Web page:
Tag Archives: solar photovoltaic

Fifth Choice, How Big To Size The Solar System

Sizing the system will depend on your current usage, the amount of roof space you have, your budget, and how much time you want to spend optimizing the system.

Using the basic numbers from the PVWatts site and from our bill it looked like we would be good asking DTE to approve a 7,000 Watt DC rated installation. A couple of installers confirmed that range should be approved so I knew my baseline at that point.

However, I know the marginal cost of installing a system goes down as the system gets larger. This is a critical point to understand. A number of the quotes I received were derived and justified based on a certain cost per watt. But the actual cost per watt gets lower as the size of the system gets larger. (Think cheaper by the dozen.)

My desire was to utilize the maximum amount of the DTE renewable energy credit which paid $2.40 per DC watt, and also size my system so I wouldn’t need to come back later to add additional capacity. (Which would probably cost a lot more money per watt.)

I also knew that we currently use wood as our primary heat source and that as we get older we might want to use it less. And, we are planning on installing some super efficient mini-split heat pump systems to supply heat and air conditioning in the future.

I did some basic heat energy calculations and determined that our electric energy use could easily increase by 25 to 30% over the coming years as we used less wood and more electricity for heating.

So, I targeted a larger system for my proposal to DTE. I spoke to a couple installers who agreed it made sense to plan this way. The target number I ended up with was a 10,000 watt DC system.

I also have a 3,000 square foot roof so I know that about 1,500 square feet is facing South West. That gave me 1,500 square feet to play with which would turn out to be plenty to install our system.

Note that there are at least two different ways to describe the power capability of a solar system:

1. The maximum possible output of the solar panels themselves. (This is referred to as the DC Watts output or the “Nameplate Watts.”)

2. The maximum possible output of the system. (This is referred to as the AC Watts output.)

So I targeted a 10,000 DC Watt system, knowing that it would rarely if ever be possible to actually get a full 10,000 watts of output from that set of panels because it would take perfect conditions as far as the sun’s location in the sky, the temperature on the roof, shading, and the weather.

I ended up with what Detroit Edison called a “9.66 DC/ 8 AC kW Solar System” on my roof. And, today as I write this there have been a couple minutes where conditions have been good enough to hit the 8 kW level of system output, so I can confirm it is actually working as designed.

Since DTE is currently paying $2.40 per DC watt after installation, this means that when the installation was complete and had met all the approvals, DTE would write me a check for $23,184 to help pay for the system. (And after a few nervous weeks I actually did receive it!)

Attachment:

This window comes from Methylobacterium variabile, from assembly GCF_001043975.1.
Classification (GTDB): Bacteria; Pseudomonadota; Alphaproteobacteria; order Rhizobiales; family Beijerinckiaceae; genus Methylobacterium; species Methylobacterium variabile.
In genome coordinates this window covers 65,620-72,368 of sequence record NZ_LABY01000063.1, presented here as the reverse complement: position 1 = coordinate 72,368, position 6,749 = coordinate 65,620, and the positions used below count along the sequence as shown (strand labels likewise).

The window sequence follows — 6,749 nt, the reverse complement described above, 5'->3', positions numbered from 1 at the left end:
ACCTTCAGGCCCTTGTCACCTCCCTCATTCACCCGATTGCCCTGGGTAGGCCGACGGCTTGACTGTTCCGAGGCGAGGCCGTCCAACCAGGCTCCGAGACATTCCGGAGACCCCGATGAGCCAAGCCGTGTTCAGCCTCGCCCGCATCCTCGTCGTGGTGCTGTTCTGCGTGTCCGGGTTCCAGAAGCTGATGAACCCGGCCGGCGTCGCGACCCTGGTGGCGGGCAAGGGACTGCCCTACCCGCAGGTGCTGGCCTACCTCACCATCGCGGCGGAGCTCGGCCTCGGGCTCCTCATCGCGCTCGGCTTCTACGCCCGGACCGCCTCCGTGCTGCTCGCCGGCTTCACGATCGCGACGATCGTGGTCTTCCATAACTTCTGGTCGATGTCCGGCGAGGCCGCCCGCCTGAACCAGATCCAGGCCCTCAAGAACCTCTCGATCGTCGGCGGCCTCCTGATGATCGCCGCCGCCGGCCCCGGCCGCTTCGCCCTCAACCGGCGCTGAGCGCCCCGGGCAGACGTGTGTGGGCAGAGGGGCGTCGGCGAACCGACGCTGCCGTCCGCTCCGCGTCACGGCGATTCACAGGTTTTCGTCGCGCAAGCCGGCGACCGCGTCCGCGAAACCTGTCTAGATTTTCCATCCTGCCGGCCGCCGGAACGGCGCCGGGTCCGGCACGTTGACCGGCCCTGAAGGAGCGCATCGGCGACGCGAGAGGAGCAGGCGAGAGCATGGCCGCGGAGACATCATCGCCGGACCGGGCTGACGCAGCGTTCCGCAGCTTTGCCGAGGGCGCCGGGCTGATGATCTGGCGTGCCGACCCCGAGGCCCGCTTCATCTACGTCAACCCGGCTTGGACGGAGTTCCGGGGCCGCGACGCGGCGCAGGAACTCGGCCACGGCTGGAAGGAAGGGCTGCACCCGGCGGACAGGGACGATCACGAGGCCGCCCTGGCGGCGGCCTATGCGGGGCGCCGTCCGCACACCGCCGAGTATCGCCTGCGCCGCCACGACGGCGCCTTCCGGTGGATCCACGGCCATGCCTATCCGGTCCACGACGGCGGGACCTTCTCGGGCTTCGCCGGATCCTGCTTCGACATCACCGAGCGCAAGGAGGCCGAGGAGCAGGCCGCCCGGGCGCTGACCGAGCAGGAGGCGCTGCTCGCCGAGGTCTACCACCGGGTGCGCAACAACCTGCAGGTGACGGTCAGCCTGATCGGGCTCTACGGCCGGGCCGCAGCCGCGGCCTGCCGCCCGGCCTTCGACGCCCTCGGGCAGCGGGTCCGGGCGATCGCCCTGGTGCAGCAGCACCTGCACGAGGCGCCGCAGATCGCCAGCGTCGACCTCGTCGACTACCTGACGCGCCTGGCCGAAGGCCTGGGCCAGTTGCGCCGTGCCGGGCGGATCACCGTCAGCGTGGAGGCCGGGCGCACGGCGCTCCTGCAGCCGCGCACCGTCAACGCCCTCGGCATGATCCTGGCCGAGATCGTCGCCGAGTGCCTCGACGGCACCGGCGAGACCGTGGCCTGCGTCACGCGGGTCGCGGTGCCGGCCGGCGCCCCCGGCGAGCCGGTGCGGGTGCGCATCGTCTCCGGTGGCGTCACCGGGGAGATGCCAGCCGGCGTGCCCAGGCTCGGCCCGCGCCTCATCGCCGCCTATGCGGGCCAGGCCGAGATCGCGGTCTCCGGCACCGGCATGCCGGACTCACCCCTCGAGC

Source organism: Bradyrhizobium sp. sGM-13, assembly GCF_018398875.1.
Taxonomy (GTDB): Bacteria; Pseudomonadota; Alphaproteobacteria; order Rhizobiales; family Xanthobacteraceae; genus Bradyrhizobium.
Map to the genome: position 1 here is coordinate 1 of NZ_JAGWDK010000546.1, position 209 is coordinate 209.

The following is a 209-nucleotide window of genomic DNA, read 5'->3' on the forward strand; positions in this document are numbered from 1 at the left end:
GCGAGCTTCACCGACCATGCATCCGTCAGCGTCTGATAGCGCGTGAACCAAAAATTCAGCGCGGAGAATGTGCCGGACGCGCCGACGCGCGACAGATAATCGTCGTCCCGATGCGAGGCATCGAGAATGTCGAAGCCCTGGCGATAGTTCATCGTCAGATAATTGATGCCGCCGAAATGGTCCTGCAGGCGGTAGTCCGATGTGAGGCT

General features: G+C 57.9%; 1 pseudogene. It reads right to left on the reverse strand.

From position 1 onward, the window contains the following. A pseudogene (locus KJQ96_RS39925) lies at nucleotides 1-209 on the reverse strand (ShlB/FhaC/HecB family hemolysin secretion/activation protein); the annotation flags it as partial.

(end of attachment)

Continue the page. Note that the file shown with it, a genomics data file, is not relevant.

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The First Choice. Hot Water or Electricity?

Today’s post is about selecting between a hot water solar collector and a photoelectric solar collector, and the decision points involved in doing it.

When deciding on what sort of solar collector to deploy we considered cost, efficiency, return on investment, convenience once the installation was complete, and impact on the appearance of our home.

First we considered the cost. We could install a basic solar water heating system for a couple of thousand dollars by doing the work ourselves.  A solar electric power panel system would cost in the range of $2,000 for a small system self installed all the way up to $60,000 for a professionally installed system. But we found that in order to take advantage of the tax and utility company bonuses we would need to have installed by a licensed contractor.

Efficiency relates to how well the system turns the sun’s heat energy into usable energy for our home. In this area the solar water heater is much more useful, being able to convert about 90% of the sun’s rays into heat energy. Today’s solar electric systems range from 12 to 20% efficient.

The return on investment can depend a lot on how an installation is done. In our case we already have a quite effective water heater so even if we did install a great solar preheating system it still couldn’t save us that much money. (A water heater also needsa backup system in place anyway for over cast days.) On the other hand we can certainly use an inexpensive source of electricity and after the various incentives it looked like we would be at break even for our electric roof in about four or five years. As far as the convenience, both solar electric and solar hot water systems take a little continuous maintenance. The hot water system would take more, especially in the summertime when they can overheat.

Since the south side of our house is the front of the house the appearance of a solar collector became an important consideration for us. Neither type of system could be hidden, but we were more comfortable with flat panel collectors for this reason. If it had been on the back of our home we would have seriously considered vacuum tube hot water methods.

When all the ideas were evaluated we decided that a large solar electric collector was right for us. I hope this article was at least somewhat helpful.

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